Discovering the gold mine in mature PMEs
Starting this month, companies looking to employ mature professionals, managers and executives (PMEs) to fill vacancies will get financial help from the Government to offset their wage costs.
This Career Support Programme (CSP) by the Singapore Workforce Development Agency is a good start as it encourages companies to tap on the wealth of experience that mature local PMEs can bring to the workplace.
Those who hire unemployed locals, aged 40 and above, and pay them at least S$4,000 a month can get monthly wage subsidies of between S$400 and S$2,800 for 12 months to lower their costs.
But this subsidy, which covers up to 40 per cent of an employee’s wages, may not benefit all firms. As there are fewer positions for PMEs in each small medium enterprise (SME), and these positions by and large do not pay more than S$4,000 a month, the scheme may probably be more helpful to bigger companies.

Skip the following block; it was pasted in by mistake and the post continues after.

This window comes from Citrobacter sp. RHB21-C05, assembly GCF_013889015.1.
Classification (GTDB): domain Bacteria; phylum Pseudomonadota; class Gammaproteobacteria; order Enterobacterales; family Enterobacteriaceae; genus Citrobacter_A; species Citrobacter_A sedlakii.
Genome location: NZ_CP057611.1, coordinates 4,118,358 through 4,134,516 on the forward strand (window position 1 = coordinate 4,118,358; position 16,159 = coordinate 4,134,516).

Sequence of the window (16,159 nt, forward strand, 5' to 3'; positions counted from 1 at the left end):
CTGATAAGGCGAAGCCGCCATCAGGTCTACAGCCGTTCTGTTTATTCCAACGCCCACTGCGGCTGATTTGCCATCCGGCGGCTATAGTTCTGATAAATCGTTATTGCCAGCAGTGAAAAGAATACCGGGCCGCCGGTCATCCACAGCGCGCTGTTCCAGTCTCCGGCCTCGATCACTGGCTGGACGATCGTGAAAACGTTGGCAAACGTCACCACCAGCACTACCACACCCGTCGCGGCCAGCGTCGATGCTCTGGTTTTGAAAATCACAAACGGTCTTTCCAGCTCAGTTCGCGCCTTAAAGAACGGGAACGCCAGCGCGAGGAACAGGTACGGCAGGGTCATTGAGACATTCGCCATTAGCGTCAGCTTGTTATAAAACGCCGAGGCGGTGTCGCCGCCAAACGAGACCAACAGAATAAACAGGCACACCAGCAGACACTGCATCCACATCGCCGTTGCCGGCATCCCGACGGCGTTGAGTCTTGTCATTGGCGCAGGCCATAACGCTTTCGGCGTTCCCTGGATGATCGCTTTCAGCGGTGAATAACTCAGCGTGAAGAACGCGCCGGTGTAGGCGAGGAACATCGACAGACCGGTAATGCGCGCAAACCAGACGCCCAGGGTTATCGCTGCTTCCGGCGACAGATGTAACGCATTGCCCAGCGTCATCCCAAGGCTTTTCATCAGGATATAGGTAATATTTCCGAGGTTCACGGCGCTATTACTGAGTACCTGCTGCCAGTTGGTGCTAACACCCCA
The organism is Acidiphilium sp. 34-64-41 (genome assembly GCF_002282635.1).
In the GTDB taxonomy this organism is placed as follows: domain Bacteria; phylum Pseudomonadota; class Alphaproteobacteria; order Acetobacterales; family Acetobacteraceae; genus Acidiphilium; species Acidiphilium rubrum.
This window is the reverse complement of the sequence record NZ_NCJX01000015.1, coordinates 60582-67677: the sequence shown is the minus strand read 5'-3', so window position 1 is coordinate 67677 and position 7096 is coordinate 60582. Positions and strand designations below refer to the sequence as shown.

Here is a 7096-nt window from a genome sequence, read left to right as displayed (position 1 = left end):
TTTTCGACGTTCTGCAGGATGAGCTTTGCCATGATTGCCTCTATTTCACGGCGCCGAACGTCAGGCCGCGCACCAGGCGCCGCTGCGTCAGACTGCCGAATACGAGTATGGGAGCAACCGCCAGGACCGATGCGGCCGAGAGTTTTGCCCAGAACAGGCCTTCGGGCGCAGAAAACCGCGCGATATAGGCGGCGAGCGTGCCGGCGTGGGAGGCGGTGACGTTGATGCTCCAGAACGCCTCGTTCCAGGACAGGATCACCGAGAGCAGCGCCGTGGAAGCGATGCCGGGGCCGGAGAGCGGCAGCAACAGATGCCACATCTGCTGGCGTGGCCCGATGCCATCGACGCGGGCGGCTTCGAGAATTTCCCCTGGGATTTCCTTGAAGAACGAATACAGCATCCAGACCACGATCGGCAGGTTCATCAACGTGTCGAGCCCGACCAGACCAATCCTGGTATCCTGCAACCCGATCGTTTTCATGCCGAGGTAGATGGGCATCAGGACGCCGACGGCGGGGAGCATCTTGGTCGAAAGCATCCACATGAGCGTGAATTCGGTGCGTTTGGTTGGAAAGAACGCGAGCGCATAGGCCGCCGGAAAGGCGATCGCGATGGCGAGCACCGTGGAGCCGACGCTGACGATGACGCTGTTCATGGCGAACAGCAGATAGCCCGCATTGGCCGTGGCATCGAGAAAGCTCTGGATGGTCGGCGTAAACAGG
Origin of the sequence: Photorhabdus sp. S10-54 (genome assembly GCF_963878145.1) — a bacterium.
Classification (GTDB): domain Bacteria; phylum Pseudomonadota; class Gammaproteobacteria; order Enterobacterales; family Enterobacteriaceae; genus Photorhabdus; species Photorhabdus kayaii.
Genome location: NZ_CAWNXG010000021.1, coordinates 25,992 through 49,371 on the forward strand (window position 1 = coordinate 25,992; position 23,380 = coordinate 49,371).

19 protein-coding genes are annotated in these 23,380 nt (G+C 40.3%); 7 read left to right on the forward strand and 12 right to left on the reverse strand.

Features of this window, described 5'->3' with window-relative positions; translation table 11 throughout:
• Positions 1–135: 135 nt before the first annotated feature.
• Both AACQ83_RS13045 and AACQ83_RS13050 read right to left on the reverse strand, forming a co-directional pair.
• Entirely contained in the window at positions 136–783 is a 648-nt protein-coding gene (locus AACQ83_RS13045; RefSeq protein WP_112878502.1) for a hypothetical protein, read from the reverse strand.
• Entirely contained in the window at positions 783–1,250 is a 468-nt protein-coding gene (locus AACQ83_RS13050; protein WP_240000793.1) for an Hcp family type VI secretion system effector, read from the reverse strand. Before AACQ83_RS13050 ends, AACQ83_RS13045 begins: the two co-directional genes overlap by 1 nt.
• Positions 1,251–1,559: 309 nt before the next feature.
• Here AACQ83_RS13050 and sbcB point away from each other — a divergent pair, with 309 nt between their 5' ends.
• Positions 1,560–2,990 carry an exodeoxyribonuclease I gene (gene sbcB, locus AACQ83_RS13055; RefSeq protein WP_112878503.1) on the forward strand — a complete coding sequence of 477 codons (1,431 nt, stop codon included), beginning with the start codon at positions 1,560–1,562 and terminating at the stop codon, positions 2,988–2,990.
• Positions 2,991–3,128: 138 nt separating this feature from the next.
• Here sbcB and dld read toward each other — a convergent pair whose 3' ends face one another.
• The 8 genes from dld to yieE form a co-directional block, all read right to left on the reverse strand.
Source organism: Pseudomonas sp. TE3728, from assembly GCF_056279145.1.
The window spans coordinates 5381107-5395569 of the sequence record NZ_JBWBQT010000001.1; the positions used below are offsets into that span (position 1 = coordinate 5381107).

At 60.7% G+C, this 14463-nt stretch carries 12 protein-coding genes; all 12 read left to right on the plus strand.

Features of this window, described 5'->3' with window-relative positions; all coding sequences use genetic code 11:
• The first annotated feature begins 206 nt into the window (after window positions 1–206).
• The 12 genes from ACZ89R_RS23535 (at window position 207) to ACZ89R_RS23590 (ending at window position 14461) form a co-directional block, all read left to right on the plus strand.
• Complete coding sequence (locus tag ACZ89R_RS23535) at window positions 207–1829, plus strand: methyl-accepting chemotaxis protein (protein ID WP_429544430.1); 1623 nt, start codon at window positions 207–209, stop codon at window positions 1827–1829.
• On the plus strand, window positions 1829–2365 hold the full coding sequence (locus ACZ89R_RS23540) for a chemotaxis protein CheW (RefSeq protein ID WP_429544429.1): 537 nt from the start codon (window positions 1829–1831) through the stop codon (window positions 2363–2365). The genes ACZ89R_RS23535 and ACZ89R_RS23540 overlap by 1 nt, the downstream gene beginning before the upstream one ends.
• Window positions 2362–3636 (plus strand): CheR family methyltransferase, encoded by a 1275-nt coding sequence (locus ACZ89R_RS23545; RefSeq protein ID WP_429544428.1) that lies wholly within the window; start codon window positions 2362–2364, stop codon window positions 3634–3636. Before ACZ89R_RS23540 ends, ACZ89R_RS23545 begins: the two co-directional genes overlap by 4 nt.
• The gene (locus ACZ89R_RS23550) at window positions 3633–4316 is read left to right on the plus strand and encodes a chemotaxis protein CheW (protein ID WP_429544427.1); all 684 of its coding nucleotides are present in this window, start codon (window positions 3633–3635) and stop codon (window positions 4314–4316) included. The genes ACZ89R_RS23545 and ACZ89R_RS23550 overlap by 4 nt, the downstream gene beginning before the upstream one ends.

The scheme’s 12-month time frame may also be an issue for some SMEs because of uncertainties over whether they can afford to continue paying the same wages when the subsidy has been reduced or withdrawn.
For the scheme to have a greater impact, it may be more useful to have a tiered subsidy rate for professionals, managers and executives, as each position draws different salary levels within a company.
The subsidy should also be extended from 12 to 24 months, as a shorter time frame tends to result in companies having a resistance to commit to hiring for the long term.
If companies can see the value in tapping this scheme, it will go a long way to improve the employment prospects of PMEs, many of whom face challenges when looking for a new job.
Government data from the second quarter of this year shows that seven in 10 local workers who are laid off are professionals, managers, executives and technicians, or PMETs. Most are 40 and above. Among the jobless PMETs, only 49.1 per cent found work within six months of beginning their job search.
Mid-career PMEs, especially those in their 40s and 50s, have the toughest time. Many are unfamiliar with the job market, or do not have the skills for new jobs as they may have stayed in one company for several years.